in the field so large as was imagined, before it was known that
independency was the object in contemplation ; since which, many
have associated in divers parts of the province, to preserve their
freedom and support Government; and as it may become neces-
sary in a very short time to give convincing proof of our attach-
ment to Government, we shall be much wanting to ourselves if
we longer trample upon that patience which has already endured
to long-suffering, and may, if this opportunity be neglected, have
a tendency to ripen many for destruction who have not yefc been
guilty of an overt act of rebellion, which would be an event dia-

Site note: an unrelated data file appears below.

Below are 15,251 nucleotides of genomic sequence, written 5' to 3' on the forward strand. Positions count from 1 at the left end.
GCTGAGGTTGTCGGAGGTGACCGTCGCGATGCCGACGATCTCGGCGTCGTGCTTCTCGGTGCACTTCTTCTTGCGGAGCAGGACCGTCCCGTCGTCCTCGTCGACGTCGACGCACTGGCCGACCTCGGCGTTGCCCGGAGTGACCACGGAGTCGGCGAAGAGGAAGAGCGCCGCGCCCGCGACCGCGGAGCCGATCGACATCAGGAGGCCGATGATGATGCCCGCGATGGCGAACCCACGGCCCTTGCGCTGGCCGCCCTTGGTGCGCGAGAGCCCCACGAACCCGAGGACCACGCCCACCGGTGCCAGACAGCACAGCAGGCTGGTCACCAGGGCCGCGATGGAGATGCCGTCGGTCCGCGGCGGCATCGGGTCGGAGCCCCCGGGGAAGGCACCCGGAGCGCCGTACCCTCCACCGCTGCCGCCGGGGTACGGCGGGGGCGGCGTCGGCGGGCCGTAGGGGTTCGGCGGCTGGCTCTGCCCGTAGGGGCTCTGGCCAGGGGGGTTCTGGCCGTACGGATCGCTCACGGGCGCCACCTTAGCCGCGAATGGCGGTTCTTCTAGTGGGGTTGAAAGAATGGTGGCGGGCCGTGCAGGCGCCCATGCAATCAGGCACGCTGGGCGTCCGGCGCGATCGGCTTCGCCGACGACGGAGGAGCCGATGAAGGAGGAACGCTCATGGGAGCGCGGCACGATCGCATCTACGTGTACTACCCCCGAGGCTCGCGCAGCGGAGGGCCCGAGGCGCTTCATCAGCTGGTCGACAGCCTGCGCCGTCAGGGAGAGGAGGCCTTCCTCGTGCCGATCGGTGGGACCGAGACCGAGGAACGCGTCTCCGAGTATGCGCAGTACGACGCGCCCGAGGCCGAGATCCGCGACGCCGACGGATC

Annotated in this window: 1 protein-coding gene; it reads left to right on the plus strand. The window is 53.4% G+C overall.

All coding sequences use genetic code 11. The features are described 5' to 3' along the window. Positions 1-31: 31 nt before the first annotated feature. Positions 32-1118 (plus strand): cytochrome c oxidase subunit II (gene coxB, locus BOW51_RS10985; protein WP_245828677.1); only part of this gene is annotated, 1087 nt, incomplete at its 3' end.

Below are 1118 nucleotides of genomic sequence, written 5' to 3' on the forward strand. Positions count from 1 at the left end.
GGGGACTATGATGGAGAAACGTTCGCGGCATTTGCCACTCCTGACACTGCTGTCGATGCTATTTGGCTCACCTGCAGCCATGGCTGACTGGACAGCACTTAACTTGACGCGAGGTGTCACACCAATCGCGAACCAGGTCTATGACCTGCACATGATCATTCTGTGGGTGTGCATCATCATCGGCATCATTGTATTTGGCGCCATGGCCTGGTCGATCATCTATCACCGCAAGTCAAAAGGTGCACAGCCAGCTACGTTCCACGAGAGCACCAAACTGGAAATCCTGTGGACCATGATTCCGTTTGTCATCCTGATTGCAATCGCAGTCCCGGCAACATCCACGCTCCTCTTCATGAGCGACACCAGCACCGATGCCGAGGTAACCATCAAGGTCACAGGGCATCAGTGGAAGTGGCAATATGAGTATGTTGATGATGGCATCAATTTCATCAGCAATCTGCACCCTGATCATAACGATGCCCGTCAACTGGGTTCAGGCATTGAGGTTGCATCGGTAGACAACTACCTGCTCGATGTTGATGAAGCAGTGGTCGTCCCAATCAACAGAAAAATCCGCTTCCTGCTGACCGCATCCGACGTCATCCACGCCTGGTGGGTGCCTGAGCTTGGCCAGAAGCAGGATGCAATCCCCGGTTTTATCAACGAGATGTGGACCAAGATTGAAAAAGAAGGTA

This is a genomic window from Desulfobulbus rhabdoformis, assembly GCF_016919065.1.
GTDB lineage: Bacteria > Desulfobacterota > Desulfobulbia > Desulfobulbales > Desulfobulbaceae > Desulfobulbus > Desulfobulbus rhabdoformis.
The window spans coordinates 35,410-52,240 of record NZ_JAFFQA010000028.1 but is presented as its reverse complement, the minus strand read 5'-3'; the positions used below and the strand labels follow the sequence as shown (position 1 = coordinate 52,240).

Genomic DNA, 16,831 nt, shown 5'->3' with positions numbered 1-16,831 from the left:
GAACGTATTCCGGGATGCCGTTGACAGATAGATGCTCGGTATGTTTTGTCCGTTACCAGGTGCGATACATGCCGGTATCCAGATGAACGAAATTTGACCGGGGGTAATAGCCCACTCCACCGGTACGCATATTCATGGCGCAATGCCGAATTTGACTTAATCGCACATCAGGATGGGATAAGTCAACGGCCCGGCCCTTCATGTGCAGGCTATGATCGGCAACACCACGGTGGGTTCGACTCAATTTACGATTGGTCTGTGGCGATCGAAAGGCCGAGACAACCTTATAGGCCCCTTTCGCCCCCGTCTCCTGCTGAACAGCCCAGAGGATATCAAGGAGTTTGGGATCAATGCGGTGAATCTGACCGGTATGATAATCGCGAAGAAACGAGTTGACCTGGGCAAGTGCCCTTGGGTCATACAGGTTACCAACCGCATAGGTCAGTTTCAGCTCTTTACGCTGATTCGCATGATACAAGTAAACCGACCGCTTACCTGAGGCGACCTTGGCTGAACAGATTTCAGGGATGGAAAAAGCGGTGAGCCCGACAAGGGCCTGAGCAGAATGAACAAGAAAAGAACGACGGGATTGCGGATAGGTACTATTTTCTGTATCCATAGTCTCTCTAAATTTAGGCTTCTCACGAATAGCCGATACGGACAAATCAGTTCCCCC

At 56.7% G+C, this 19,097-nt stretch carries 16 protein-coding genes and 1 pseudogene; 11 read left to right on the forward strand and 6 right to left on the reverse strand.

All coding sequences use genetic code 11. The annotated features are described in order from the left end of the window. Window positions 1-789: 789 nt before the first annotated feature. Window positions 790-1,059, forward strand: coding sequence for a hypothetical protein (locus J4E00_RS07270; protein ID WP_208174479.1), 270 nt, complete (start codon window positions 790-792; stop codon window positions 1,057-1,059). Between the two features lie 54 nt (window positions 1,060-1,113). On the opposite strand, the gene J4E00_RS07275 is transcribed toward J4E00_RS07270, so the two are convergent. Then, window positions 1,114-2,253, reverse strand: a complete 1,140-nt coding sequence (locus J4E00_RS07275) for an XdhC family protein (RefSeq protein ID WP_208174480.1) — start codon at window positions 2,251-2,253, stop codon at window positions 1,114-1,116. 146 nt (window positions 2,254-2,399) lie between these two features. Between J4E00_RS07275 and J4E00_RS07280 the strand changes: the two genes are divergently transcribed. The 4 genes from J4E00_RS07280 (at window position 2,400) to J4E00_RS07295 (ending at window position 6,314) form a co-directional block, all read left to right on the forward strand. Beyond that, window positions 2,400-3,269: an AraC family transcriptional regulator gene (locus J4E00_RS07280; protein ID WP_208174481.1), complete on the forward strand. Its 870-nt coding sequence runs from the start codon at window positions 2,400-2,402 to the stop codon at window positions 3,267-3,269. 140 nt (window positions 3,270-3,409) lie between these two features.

metrically opposite to the humane and benevolent intention of
him, whose abused patience cannot endure forever, and who hath
already by his prudent conduct evidenced the most tender regard
for a deluded people. TiiMOTHY RuGGLES.

" Boston, 22^1 Dec. 1774."

" THE ASSOCIATION.

" We the subscribers being fully sensible of the blessings of
good Government on the one hand, and convinced on the other
hand of the evils and calamities attending on Tyranny in all
shapes, whether exercised by one or many, and having of late
seen with great grief and concern the distressing effects of a
dissolution of all Government, whereby our Lives, Liberties, and
Properties are rendered precarious, and no longer under the
Protection of the Law ; and apprehending it to be our indis-
pensable duty, to use all Lawful means in our power, for the
defence of our Persons and Propertj^ against all riotous, and